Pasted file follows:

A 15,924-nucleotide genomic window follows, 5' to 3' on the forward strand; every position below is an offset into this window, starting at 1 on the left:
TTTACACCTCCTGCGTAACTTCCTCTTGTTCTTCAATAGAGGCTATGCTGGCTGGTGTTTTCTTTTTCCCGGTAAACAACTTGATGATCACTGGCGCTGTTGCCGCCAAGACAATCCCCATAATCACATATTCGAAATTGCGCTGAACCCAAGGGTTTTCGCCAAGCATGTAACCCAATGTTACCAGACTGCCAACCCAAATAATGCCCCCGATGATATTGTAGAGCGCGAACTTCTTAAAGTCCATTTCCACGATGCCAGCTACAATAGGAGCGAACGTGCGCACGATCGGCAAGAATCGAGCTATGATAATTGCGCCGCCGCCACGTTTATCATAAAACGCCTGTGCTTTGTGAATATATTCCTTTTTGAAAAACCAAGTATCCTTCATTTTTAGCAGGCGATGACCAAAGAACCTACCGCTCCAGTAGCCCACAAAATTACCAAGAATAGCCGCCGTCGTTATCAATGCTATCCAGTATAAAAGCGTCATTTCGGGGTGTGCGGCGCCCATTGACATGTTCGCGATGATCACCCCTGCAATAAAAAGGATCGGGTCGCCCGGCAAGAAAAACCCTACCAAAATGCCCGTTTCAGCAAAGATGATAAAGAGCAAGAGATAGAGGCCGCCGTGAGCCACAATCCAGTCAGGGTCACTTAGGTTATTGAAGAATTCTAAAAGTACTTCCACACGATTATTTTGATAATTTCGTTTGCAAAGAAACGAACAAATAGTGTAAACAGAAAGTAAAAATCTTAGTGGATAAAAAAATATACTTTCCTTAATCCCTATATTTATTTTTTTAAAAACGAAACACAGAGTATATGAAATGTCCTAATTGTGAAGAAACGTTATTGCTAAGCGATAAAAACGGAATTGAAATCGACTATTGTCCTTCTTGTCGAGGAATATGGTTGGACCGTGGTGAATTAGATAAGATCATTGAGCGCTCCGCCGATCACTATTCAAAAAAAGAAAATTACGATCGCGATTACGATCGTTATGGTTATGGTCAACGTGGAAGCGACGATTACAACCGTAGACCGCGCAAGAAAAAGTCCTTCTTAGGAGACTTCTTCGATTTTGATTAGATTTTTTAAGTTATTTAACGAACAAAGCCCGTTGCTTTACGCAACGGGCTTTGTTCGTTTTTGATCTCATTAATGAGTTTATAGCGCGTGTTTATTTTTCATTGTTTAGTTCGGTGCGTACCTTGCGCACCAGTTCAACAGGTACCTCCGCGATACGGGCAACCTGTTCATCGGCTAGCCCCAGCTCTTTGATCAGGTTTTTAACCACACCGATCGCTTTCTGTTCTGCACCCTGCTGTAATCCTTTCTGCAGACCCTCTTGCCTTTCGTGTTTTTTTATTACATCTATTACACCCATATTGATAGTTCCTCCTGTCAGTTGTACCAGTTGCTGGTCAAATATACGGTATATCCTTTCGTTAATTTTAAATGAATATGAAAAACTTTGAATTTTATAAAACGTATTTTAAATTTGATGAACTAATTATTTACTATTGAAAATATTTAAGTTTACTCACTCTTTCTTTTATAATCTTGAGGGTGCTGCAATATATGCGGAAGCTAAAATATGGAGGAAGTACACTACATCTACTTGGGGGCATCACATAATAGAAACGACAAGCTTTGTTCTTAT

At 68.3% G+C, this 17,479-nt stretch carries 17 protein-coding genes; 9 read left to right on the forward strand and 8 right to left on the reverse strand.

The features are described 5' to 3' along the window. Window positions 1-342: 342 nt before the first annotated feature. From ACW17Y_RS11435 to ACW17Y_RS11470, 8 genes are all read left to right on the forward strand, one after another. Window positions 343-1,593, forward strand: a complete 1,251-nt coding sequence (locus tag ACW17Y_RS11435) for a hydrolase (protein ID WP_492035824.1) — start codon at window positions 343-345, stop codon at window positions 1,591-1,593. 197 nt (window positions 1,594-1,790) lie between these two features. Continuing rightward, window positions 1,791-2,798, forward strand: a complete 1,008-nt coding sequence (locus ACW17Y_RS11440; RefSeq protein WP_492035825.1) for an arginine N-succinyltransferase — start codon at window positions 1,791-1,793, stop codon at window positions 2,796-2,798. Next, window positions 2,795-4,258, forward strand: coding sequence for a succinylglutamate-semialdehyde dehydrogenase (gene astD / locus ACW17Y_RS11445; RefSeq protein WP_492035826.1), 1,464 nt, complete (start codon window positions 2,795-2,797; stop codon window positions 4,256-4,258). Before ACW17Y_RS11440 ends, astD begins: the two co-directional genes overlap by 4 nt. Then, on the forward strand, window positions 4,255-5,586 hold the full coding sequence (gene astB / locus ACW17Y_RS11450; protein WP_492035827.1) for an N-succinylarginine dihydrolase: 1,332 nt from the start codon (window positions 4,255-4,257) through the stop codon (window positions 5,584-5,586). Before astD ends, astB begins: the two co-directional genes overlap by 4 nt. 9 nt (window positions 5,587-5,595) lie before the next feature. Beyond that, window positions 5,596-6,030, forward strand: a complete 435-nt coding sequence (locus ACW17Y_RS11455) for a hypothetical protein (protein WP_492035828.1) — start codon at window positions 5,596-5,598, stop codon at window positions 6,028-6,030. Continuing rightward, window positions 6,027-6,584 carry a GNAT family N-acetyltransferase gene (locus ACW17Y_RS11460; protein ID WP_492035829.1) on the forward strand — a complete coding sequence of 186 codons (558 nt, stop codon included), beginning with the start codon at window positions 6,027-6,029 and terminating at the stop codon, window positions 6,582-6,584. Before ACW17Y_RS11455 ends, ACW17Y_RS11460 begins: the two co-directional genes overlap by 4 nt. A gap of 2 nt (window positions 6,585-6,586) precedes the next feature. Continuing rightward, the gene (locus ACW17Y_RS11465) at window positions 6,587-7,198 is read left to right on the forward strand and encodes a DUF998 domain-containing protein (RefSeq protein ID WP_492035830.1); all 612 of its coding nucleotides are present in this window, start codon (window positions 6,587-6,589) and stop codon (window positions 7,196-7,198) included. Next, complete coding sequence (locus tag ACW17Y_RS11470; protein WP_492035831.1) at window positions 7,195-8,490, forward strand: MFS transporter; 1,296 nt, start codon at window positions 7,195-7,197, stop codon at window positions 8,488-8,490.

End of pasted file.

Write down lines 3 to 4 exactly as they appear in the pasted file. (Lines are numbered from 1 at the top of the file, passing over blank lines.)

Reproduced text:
At 68.3% G+C, this 17,479-nt stretch carries 17 protein-coding genes; 9 read left to right on the forward strand and 8 right to left on the reverse strand.

The features are described 5' to 3' along the window. Window positions 1-342: 342 nt before the first annotated feature. From ACW17Y_RS11435 to ACW17Y_RS11470, 8 genes are all read left to right on the forward strand, one after another. Window positions 343-1,593, forward strand: a complete 1,251-nt coding sequence (locus tag ACW17Y_RS11435) for a hydrolase (protein ID WP_492035824.1) — start codon at window positions 343-345, stop codon at window positions 1,591-1,593. 197 nt (window positions 1,594-1,790) lie between these two features. Continuing rightward, window positions 1,791-2,798, forward strand: a complete 1,008-nt coding sequence (locus ACW17Y_RS11440; RefSeq protein WP_492035825.1) for an arginine N-succinyltransferase — start codon at window positions 1,791-1,793, stop codon at window positions 2,796-2,798. Next, window positions 2,795-4,258, forward strand: coding sequence for a succinylglutamate-semialdehyde dehydrogenase (gene astD / locus ACW17Y_RS11445; RefSeq protein WP_492035826.1), 1,464 nt, complete (start codon window positions 2,795-2,797; stop codon window positions 4,256-4,258). Before ACW17Y_RS11440 ends, astD begins: the two co-directional genes overlap by 4 nt. Then, on the forward strand, window positions 4,255-5,586 hold the full coding sequence (gene astB / locus ACW17Y_RS11450; protein WP_492035827.1) for an N-succinylarginine dihydrolase: 1,332 nt from the start codon (window positions 4,255-4,257) through the stop codon (window positions 5,584-5,586). Before astD ends, astB begins: the two co-directional genes overlap by 4 nt. 9 nt (window positions 5,587-5,595) lie before the next feature. Beyond that, window positions 5,596-6,030, forward strand: a complete 435-nt coding sequence (locus ACW17Y_RS11455) for a hypothetical protein (protein WP_492035828.1) — start codon at window positions 5,596-5,598, stop codon at window positions 6,028-6,030. Continuing rightward, window positions 6,027-6,584 carry a GNAT family N-acetyltransferase gene (locus ACW17Y_RS11460; protein ID WP_492035829.1) on the forward strand — a complete coding sequence of 186 codons (558 nt, stop codon included), beginning with the start codon at window positions 6,027-6,029 and terminating at the stop codon, window positions 6,582-6,584. Before ACW17Y_RS11455 ends, ACW17Y_RS11460 begins: the two co-directional genes overlap by 4 nt. A gap of 2 nt (window positions 6,585-6,586) precedes the next feature. Continuing rightward, the gene (locus ACW17Y_RS11465) at window positions 6,587-7,198 is read left to right on the forward strand and encodes a DUF998 domain-containing protein (RefSeq protein ID WP_492035830.1); all 612 of its coding nucleotides are present in this window, start codon (window positions 6,587-6,589) and stop codon (window positions 7,196-7,198) included. Next, complete coding sequence (locus tag ACW17Y_RS11470; protein WP_492035831.1) at window positions 7,195-8,490, forward strand: MFS transporter; 1,296 nt, start codon at window positions 7,195-7,197, stop codon at window positions 8,488-8,490.